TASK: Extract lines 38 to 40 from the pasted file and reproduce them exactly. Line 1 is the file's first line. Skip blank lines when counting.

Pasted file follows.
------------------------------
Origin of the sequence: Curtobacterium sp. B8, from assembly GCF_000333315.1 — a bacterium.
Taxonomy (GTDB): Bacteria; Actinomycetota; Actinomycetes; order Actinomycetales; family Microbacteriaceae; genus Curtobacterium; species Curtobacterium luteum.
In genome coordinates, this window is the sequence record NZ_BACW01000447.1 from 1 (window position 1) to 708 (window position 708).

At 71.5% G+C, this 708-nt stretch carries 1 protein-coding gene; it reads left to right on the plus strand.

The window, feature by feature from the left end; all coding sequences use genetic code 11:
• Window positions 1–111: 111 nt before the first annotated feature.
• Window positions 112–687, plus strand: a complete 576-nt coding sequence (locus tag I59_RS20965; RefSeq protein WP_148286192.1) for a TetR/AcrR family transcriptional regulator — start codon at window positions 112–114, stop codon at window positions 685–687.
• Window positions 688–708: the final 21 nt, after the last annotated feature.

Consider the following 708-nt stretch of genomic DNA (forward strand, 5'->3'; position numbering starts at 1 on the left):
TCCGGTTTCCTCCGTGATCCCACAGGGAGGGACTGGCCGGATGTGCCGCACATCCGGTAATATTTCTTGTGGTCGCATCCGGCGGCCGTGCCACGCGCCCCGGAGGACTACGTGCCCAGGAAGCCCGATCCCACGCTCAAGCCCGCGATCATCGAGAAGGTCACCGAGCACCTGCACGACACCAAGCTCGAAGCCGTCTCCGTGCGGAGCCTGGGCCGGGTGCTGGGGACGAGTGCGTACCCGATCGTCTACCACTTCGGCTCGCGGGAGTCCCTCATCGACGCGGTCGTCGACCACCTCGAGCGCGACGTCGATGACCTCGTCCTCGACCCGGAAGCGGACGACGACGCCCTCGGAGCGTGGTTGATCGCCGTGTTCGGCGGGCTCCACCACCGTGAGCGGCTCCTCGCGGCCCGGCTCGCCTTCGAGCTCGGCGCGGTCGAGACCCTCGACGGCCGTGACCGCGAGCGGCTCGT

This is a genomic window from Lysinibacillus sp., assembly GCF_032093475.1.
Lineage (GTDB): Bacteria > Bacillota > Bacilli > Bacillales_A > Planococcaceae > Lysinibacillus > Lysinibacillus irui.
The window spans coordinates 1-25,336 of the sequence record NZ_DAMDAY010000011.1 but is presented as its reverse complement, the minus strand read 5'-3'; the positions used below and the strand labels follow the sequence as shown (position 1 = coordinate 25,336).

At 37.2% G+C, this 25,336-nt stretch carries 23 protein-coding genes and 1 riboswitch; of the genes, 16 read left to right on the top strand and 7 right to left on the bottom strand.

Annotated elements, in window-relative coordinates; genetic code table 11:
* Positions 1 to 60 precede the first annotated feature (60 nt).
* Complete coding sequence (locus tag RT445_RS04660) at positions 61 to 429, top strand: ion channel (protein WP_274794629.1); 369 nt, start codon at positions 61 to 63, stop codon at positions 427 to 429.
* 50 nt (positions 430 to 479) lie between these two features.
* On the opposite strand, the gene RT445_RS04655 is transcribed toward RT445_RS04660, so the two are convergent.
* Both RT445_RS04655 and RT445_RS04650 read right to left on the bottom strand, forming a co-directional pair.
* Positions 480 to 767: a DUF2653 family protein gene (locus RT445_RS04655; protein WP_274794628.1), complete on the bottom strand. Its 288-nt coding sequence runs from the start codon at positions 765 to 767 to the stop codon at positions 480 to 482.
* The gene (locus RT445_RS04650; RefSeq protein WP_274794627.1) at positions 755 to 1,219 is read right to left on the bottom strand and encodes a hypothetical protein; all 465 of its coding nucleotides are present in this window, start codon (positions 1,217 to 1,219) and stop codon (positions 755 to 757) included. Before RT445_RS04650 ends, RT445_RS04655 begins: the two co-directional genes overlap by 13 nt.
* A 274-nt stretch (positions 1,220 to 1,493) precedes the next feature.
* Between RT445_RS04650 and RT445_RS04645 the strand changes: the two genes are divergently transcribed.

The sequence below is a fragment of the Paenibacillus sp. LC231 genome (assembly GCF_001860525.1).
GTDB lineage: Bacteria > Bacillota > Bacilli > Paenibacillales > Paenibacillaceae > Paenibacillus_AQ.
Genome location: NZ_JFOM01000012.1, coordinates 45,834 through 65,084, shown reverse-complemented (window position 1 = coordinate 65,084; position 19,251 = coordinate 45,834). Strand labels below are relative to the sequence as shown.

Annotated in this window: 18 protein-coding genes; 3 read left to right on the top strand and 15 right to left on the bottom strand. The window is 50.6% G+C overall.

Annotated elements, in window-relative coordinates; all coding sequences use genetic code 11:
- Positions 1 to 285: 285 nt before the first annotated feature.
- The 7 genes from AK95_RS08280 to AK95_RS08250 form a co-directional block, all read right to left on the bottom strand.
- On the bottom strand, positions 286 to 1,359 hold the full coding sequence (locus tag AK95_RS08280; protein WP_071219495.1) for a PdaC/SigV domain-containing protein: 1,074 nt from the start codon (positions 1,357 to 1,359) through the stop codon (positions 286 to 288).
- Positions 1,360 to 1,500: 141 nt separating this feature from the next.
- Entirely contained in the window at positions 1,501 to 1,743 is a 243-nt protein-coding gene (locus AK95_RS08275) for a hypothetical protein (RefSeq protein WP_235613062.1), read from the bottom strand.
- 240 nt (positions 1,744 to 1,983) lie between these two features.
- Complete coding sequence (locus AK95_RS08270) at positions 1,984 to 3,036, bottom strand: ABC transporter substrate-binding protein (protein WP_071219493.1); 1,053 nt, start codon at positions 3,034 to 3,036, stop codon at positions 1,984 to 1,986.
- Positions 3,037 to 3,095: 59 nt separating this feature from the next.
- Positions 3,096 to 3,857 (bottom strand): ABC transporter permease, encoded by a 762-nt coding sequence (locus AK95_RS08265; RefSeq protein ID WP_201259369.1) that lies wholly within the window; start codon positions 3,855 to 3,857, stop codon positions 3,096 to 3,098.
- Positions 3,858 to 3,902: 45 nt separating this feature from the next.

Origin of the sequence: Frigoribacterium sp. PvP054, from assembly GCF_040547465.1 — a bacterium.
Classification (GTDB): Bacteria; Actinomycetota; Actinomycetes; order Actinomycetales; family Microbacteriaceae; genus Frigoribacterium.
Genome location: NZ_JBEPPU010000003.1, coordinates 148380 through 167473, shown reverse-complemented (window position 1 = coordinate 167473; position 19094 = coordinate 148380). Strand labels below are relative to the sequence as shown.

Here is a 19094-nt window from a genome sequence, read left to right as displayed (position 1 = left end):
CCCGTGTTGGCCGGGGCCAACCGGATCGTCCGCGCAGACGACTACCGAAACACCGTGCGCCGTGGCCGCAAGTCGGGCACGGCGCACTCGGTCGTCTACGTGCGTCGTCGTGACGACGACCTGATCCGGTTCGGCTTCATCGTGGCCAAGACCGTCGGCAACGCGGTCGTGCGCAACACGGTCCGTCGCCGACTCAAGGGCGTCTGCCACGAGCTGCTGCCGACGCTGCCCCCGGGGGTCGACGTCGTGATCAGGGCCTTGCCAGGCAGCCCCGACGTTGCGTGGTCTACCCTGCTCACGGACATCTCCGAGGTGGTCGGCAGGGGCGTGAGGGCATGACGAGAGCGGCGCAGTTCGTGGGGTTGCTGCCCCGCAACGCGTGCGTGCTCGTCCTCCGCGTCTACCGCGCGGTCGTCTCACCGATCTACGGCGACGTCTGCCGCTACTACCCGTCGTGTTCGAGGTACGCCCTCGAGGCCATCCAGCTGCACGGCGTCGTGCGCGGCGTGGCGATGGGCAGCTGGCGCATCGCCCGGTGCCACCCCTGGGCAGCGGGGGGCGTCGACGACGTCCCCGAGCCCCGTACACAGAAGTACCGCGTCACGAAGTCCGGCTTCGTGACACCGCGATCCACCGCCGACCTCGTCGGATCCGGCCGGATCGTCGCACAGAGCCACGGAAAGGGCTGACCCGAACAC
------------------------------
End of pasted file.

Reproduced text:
- Positions 3,096 to 3,857 (bottom strand): ABC transporter permease, encoded by a 762-nt coding sequence (locus AK95_RS08265; RefSeq protein ID WP_201259369.1) that lies wholly within the window; start codon positions 3,855 to 3,857, stop codon positions 3,096 to 3,098.
- Positions 3,858 to 3,902: 45 nt separating this feature from the next.

Origin of the sequence: Frigoribacterium sp. PvP054, from assembly GCF_040547465.1 — a bacterium.